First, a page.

This story on Sufjan Stevens first appeared in the Down to the Wire issue of TheWrap’s Oscar magazine.
When Sufjan Stevens starts talking about how he’s excited to come to Los Angeles for the Oscars but he needs to go buy a tuxedo, your first thought might well be, Really? This is the idiosyncratic singer-songwriter and cult favorite who has veered from a planned set of 50 albums devoted to every state in the U.S. (since abandoned) to a five-CD set of Christmas music (delightful) to electronica, low-fi folk and symphonic works (always intriguing).
So he hardly seems the type to a) wear a tuxedo or b) care much about a big, glitzy event like the Oscars.
But Stevens seems legitimately delighted with his Best Original Song nomination for “Mystery of Love” from “Call Me by Your Name,” and with good reason. The song is a spare, beautiful and thoroughly mysterious ballad that fits perfectly with director Luca Guadagnino’s rapturous romance, as does a second song that he wrote for the movie, “Visions of Gideon,” and a version of his “Futile Devices” that Guadagnino also uses in the film.
“I think the reason it worked so well is that we both had an equal sense of admiration and trust with each other,” said Stevens, who had declined opportunities to write music for films in the past. “We allowed each other to work independently and autonomously, and we trusted that it would work out.”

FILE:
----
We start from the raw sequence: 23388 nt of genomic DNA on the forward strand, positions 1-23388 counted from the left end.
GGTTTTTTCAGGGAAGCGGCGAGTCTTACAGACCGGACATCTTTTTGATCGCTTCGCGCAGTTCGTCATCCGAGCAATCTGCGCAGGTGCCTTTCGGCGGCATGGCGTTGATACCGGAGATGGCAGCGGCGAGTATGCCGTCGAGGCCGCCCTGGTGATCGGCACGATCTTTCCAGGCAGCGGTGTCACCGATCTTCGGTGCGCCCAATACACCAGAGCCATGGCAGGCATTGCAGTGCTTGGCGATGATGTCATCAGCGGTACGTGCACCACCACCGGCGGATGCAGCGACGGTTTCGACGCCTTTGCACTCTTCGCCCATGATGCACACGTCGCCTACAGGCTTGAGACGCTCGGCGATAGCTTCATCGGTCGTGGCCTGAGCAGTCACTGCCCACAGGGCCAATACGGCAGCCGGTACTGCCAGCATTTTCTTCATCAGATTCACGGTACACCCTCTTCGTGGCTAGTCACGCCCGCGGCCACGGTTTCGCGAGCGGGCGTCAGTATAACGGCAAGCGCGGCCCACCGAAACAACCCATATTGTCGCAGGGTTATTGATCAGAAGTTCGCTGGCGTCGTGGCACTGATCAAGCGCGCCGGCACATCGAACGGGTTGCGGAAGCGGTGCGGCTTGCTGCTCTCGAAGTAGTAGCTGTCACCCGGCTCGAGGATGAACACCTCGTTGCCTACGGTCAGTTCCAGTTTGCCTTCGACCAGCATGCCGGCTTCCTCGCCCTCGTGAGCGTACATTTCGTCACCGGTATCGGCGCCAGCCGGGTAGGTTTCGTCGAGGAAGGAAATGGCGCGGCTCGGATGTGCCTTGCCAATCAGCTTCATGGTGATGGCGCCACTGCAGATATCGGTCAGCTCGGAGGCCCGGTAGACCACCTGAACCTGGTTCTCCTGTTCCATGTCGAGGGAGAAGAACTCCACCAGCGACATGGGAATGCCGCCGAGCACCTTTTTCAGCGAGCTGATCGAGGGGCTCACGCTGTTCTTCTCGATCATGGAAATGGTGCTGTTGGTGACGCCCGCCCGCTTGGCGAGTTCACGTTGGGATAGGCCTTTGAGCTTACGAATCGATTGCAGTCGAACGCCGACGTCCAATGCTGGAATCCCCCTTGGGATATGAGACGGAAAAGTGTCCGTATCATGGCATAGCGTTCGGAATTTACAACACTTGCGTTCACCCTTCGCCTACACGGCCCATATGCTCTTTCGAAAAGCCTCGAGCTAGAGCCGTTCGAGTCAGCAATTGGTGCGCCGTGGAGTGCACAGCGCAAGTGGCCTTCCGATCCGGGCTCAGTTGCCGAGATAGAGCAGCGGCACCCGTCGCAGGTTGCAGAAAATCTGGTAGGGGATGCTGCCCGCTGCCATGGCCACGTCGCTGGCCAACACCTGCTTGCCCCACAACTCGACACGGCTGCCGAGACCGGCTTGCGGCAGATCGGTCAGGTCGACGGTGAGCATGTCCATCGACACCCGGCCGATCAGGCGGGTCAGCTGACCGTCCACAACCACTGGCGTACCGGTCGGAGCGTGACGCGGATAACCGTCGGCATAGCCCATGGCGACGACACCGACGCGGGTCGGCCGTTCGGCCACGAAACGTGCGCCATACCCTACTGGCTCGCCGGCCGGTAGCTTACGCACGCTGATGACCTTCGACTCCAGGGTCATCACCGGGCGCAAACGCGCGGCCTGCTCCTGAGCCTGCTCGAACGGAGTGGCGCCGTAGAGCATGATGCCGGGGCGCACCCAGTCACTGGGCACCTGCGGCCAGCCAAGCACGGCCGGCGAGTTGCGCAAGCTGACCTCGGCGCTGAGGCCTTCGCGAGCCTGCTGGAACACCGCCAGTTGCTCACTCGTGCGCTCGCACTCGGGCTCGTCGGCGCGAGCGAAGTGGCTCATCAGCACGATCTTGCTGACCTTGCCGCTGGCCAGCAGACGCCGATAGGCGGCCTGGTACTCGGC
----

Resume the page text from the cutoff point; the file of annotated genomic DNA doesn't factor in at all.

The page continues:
Stevens wrote his two songs after reading the script by James Ivory and the book by André Aciman, but he had no idea how Guadagnino would use the songs in the film. “I wanted them to feel aesthetically and emotionally like independent works that could live on their own if they had to,” he said. “I didn’t want to correlate to the narrative too much — I wanted to keep it vague and universal, and I felt that I needed to convey a sense of transcendence and beauty in conjunction with a sense of loss.”
“Mystery of Love” and “Visions of Gideon” both share a kinship with Stevens’ last album, “Carrie & Lowell,” a sparse but heartbreakingly beautiful meditation on the death of his mother. Those songs were rooted in personal experience, but the songwriter said that it didn’t change the process much to write songs that would work in a fictional movie setting.
“It’s always very personal for me,” he said. “I tend to develop an approach that allows me to make myself complicit in the story of the song. I need to feel like I’ve done due diligence, so to speak, which is a matter of being really open and nonjudgmental and curious.”
Stevens said he had told himself to expect the worst before he saw the film for the first time. “I had set myself up for incredible disappointment,” he said, “because with music in film, it’s so easy to get it wrong. But it was pretty amazing.
“It’s a credit to Luca and his mastery of filmmaking craft that he was able to take these intense emotional musical moments and put them in the foreground in a way that feels real and fits with the emotional scheme of the film.”